PKI is needed to make sure the data is encrypted properly. Once again, it is worth the investment for quality security.
5. IoT security analytics
IoT security analytics involves thinking about not only how you will create a secure device, but how you will monitor it and fix it when something goes wrong. This is starting to get more attention at the enterprise level, but it needs to trickle down to commercial devices.
More exploits could be avoided if a greater focus was placed on IoT security analytics. We expect this area to grow in the coming years. Developers need to build in the ability to monitor security so that an alert is generated when something goes awry. Alerts and reports can help developers correct issues and prevent them from happening in the future.
6. IoT API security
Representational State Transfer (REST) APIs connect devices to the internet. APIs are another way for an attacker to connect to your device and access data.
Only authorized devices and applications should be communicating with APIs. An attack (or even a potential threat) needs to be detected immediately. Authentication, encryption, and PKI can all be used to enhance API security.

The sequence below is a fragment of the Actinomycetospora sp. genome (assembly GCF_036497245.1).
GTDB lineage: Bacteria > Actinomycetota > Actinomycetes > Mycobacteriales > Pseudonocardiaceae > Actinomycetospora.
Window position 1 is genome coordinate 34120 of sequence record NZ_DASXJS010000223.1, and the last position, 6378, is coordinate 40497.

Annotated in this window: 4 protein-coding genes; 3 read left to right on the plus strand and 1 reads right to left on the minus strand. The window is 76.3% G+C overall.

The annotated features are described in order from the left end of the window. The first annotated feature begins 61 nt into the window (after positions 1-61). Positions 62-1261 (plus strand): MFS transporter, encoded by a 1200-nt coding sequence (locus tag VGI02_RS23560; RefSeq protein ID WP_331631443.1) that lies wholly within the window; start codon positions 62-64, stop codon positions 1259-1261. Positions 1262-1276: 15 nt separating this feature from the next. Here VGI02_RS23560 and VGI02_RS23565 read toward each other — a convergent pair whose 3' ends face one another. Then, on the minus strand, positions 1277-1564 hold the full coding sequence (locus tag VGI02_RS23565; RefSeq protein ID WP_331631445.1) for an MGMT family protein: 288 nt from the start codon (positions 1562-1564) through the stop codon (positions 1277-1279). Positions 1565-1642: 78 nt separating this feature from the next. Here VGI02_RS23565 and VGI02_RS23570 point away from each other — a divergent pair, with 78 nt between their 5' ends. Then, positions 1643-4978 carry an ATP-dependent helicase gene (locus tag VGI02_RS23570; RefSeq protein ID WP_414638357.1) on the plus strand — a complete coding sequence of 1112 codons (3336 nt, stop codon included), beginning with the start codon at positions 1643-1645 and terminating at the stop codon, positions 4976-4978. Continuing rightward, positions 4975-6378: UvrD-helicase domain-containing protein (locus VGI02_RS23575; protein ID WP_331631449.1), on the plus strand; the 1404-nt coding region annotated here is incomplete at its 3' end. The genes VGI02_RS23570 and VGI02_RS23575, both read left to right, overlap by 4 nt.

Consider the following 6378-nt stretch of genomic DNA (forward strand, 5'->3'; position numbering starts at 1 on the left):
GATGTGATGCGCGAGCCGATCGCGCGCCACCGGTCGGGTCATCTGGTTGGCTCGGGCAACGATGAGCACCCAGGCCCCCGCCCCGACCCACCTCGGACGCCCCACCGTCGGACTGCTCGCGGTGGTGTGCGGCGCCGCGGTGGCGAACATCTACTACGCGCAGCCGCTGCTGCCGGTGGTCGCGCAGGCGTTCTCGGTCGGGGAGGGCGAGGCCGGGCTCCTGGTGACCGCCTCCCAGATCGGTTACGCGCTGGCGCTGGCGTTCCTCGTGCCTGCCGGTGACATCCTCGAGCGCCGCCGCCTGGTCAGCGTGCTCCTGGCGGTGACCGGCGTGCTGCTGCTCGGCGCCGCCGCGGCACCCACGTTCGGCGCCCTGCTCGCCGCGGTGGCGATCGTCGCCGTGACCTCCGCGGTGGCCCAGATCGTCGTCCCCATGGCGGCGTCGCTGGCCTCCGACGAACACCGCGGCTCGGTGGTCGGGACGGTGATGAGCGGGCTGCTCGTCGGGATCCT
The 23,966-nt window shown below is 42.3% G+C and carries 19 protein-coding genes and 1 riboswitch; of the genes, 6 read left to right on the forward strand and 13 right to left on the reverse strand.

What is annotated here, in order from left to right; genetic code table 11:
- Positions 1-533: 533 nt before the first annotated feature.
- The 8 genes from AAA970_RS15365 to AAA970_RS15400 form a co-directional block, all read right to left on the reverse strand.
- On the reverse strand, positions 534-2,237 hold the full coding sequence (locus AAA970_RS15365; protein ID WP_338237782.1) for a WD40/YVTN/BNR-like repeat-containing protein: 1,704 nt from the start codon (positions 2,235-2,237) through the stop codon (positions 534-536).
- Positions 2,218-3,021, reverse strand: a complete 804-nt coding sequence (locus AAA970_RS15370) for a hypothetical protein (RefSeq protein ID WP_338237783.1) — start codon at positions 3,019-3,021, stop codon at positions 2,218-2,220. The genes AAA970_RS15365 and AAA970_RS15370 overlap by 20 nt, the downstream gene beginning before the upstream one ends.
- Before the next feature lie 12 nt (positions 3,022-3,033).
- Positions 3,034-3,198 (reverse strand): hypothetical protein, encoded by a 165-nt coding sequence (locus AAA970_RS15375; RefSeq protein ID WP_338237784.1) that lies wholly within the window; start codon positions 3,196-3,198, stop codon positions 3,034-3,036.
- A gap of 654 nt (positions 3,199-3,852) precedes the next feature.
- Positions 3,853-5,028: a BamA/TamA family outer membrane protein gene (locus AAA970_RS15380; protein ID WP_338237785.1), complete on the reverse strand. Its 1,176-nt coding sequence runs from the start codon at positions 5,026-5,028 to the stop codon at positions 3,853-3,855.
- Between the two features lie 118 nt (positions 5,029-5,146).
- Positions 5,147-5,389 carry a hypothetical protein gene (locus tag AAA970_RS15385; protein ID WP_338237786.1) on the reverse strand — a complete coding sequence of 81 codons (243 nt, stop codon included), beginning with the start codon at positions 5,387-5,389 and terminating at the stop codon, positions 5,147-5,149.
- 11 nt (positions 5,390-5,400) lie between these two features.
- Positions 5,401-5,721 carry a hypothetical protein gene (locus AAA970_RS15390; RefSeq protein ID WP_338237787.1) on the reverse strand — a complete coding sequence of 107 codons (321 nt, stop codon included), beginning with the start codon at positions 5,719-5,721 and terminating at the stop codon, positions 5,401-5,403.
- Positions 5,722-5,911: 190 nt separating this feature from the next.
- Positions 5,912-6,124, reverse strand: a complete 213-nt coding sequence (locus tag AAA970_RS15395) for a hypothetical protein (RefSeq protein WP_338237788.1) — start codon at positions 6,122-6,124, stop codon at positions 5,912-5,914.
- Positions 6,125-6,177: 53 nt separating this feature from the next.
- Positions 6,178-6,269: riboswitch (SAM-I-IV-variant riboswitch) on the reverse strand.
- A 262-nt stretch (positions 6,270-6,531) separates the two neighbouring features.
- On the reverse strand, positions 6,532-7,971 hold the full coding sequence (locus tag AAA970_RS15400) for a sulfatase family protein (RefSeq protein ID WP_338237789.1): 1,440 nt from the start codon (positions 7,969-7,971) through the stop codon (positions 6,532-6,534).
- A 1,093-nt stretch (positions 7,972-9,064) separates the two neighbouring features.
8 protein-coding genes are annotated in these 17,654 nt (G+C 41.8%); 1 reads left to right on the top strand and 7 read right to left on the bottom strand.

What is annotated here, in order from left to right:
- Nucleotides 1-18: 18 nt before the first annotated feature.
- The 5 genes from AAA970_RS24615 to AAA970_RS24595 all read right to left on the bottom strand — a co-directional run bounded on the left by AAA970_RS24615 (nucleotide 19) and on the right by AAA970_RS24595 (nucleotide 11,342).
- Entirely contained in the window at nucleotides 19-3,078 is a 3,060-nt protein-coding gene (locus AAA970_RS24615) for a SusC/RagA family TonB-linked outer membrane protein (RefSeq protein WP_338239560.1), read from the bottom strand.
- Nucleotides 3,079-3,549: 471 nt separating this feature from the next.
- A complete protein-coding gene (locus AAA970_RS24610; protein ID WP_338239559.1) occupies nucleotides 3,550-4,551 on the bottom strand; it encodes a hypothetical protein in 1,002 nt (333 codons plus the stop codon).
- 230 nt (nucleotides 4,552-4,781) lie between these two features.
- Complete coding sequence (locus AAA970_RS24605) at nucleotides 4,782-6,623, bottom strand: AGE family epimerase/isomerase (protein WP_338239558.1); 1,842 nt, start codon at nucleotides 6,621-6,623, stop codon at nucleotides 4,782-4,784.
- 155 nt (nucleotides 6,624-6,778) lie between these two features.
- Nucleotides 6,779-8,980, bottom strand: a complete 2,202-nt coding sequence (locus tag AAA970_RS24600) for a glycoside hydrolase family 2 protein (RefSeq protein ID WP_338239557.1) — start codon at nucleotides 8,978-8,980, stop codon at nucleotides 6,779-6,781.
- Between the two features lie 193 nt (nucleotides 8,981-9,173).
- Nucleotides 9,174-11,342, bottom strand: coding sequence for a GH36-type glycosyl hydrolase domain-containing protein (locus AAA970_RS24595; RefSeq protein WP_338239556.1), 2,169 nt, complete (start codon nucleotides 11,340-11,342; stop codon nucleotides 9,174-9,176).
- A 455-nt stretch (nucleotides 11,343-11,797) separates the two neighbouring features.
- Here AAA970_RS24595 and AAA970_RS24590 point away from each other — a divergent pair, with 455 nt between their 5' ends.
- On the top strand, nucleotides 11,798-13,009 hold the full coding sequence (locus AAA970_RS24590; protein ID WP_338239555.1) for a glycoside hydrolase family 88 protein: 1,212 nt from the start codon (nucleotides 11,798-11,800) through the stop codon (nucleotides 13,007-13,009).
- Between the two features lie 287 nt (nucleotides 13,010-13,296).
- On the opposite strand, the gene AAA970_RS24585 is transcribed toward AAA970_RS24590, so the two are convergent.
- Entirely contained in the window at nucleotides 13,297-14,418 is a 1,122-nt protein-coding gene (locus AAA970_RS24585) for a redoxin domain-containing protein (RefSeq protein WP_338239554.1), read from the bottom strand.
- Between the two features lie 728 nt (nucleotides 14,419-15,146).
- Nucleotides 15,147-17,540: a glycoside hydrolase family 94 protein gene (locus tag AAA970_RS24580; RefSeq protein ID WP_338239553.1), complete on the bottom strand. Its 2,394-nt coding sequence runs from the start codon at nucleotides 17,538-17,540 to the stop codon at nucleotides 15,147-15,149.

Tips for IoT device security
The Online Trust Alliance (OTA) is an Internet Society initiative dedicated to improving online trust and user empowerment through best practices relating to ethics, privacy, and data.
OTA developed a checklist to help enterprises more securely manage consumer IoT devices. Key takeaways are:
- Change all passwords to strong passwords and use multi-factor authentication where possible.
- Place IoT devices on a separate network that is firewalled and monitored.
- Disable unnecessary functionality, such as cameras.
- Encrypt data that is being transferred when possible.
- Update firmware and software automatically, or monthly.
The full checklist is available here.
The best protection is prevention. Make security an important part of the design, development, and deployment process so your IoT devices and networks are secure from the start. If your internal team is not well equipped to handle IoT security issues, work with outside experts. This investment will show a strong return, as device security translates to increased revenue and a solid reputation in the marketplace.